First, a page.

He's a happy guy (none / 0) (#19)
    by catfish on Mon May 12, 2008 at 12:37:42 PM EST
    Many in the Latino community are still happy to have opportunity here. They know we have our minutemen crazies but we also have people like us. And there are enough of them here they have a community.

    I don't see much self-pity in this crowd.


    I understand he is happy. (none / 0) (#20)
    by jimakaPPJ on Tue May 13, 2008 at 10:01:13 AM EST
    I also understand that illegal aliens are depressing wages, hurting working conditions and taking jobs of US citizens.

    And as long as we will let Mexico send their problems to us they won't reform.

    Close the borders, stop the influx and figure out what to do with the ones here are the only logical actions to take.


    We should work with Mexico (none / 0) (#21)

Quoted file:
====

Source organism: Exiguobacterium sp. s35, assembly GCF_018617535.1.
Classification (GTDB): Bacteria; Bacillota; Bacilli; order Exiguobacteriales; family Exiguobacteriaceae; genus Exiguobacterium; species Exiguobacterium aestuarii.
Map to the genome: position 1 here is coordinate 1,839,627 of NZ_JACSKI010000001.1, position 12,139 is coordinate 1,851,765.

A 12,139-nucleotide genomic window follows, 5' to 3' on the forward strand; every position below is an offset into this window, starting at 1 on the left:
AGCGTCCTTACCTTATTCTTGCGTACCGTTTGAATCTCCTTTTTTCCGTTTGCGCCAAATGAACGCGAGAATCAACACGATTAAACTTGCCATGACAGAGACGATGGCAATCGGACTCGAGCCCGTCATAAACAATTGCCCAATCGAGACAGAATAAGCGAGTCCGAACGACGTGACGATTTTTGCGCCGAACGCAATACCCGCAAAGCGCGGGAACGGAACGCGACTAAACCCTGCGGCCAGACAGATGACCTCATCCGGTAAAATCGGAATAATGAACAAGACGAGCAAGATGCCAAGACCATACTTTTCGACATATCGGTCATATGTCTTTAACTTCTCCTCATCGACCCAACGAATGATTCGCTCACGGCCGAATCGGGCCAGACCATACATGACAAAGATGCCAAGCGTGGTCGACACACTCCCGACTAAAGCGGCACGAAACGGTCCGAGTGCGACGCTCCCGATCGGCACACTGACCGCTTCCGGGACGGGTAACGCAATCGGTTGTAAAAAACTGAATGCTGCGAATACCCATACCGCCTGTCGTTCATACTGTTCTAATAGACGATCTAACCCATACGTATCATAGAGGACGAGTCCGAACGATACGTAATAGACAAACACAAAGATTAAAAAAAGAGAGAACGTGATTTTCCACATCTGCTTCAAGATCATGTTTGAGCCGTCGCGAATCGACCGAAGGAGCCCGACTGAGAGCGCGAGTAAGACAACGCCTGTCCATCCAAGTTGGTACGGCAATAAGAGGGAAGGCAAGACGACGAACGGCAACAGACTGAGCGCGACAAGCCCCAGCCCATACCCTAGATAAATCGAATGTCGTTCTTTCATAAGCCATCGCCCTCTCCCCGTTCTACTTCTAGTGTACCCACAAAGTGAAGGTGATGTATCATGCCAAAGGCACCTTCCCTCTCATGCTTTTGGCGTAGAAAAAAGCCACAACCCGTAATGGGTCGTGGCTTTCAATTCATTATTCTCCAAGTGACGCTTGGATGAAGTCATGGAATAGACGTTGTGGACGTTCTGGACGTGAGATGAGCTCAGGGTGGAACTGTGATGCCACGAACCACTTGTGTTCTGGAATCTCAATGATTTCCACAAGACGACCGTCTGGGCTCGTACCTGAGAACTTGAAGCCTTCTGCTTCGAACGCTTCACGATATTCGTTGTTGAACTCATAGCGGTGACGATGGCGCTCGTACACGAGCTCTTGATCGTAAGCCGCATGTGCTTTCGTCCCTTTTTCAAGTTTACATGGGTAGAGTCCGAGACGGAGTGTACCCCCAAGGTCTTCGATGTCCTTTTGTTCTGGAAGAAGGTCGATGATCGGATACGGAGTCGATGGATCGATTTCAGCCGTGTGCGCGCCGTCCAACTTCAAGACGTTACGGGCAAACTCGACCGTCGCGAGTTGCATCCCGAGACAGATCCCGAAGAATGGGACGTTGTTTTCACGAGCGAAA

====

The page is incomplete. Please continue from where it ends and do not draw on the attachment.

by catfish on Wed May 14, 2008 at 01:15:00 PM EST
    to create a job-magnet there. They do not want to leave their families there, they'd like to stay. And Mexico is being drained of their best and brightest and most striving because they migrate El Norte.

    If those talented resourceful people could stay in Mexico, they could create jobs and cut down on crime.


    and this comes as a surprise (5.00 / 1) (#7)
    by cpinva on Mon May 12, 2008 at 02:14:34 AM EST
    to anyone?

    The deaths are the loudest alarms about a system teetering on collapse.

    the bush administration is distinguished solely by its incompetence, in just about anything it touches, except for reducing taxes on the wealthy, and environmental, health/safety and labor regulations on its corporate benefactors.

    aside from that, and they make some dictatorships look good by comparison.

    should the next president be a democrat, it will take years to fix what the bush administration, and their cronies in congress, have destroyed.

    I too (5.00 / 1) (#8)
    by kenoshaMarge on Mon May 12, 2008 at 05:02:19 AM EST